“What I’m not confused about is the world needing much more love, no hate, no prejudice, no bigotry, and more unity, peace, and understanding. Period.” – Stevie Wonder

“I am all for anything that is going to better equip a person who is physically challenged in any way, to have an opportunity to be able to do what they are able to do.” – Stevie Wonder

“People love to hear music on their personal devices, but the issue really becomes, if you’re able to download music, you should know this download and the quality of it is going to be of the highest, and that it has a value to it and on it.” – Stevie Wonder

“We’re stuck in fear and in not wanting to cross that most important bridge of understanding that we’re more alike or not. We all cry, we all laugh.” – Stevie Wonder

Final Thoughts

One of the most prominent performers in popular music during the second half of the 20th century is Wonder. He is one of the most popular musicians and songwriters. His usage of synthesizers and other electronic musical instruments during the 1970s helped widen the sound of R&B. He was essentially a one-man band during his prime years.

He is also recognized as one of the musicians who, by designing his LPs as coherent, consistent statements with sophisticated sounds, helped usher R&B into the album age. His "classic period," which reached its zenith in 1976, was distinguished by his funky keyboard approach, direct involvement in production, and utilization of interwoven song cycles to create concept albums.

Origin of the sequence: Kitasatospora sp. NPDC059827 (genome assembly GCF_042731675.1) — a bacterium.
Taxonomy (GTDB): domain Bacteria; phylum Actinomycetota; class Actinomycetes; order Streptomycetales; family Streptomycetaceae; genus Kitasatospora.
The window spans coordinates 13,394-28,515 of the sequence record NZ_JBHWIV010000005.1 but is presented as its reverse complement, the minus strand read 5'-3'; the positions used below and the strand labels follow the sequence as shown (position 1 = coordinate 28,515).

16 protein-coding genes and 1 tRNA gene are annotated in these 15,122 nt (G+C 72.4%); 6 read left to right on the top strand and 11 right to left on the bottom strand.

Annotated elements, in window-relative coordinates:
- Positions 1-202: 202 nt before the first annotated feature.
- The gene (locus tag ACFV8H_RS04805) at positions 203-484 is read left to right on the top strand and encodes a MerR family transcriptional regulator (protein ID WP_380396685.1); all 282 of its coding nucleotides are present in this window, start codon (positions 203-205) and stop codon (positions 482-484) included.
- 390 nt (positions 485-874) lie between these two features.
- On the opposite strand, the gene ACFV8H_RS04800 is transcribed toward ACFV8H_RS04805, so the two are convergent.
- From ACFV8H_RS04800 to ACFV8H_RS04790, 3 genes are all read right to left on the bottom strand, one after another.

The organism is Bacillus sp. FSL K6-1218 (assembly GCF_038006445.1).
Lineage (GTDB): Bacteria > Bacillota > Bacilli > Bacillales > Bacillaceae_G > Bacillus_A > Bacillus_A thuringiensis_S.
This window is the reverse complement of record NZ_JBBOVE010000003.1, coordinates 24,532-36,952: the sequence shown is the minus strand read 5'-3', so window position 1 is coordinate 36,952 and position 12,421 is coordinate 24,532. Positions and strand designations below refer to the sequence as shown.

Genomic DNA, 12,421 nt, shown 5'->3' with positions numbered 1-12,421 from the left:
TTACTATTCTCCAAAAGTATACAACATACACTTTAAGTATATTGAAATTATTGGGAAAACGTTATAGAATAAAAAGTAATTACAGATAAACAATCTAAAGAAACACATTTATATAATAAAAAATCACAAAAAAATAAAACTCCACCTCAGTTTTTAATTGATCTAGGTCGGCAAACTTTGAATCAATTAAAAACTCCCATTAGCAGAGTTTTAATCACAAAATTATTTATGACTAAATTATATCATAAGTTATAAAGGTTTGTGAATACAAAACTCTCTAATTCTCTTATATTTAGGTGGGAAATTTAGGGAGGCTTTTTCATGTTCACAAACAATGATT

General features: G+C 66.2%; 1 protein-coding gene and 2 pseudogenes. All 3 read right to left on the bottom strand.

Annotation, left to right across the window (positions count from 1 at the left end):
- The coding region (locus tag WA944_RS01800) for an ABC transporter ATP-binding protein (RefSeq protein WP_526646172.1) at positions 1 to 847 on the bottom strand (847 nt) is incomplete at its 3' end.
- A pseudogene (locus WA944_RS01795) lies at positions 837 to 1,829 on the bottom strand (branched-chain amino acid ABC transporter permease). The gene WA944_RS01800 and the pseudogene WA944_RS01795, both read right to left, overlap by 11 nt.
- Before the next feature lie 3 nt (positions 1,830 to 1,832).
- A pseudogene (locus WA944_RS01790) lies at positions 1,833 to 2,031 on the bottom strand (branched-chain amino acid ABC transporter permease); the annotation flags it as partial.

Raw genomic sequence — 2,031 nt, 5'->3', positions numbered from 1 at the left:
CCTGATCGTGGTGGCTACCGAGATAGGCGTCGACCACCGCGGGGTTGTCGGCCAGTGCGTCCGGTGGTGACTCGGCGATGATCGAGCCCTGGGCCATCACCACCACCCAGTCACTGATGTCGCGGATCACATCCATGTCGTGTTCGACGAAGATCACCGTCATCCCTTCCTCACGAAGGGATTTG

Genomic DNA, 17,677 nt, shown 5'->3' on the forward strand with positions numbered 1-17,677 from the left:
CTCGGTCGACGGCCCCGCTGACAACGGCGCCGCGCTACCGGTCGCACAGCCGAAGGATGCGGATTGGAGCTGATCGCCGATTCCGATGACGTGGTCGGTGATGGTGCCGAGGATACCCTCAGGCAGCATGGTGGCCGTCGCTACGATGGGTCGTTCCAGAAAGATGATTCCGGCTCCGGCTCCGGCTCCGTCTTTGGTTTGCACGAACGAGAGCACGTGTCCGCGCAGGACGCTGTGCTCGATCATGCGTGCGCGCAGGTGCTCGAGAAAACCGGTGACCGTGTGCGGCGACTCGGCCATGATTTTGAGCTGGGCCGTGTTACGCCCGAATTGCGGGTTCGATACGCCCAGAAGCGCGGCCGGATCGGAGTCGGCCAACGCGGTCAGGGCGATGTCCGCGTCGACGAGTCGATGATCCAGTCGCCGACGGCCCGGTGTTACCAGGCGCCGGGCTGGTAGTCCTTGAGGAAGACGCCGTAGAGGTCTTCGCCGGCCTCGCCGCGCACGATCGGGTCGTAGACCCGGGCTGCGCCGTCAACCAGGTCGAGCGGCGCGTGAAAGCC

Wonder used the Melodian, a vintage music sampler from Computer Music Inc., in his soundtrack CD Stevie Wonder's Journey Through "The Secret Life of Plants" in 1979. One of the first popular albums to employ the technology, this was Wonder's debut digital recording and the basis for all later recordings.

Wonder received a Grammy Lifetime Achievement Award in 1996 in addition to his 25 Grammy Awards. Along with Frank Sinatra, he is one of just two individuals or ensembles to have won the Grammy for Album of the Year three times as the lead credited artist. Wonder is the only musician to have received the prize after releasing three albums in a row.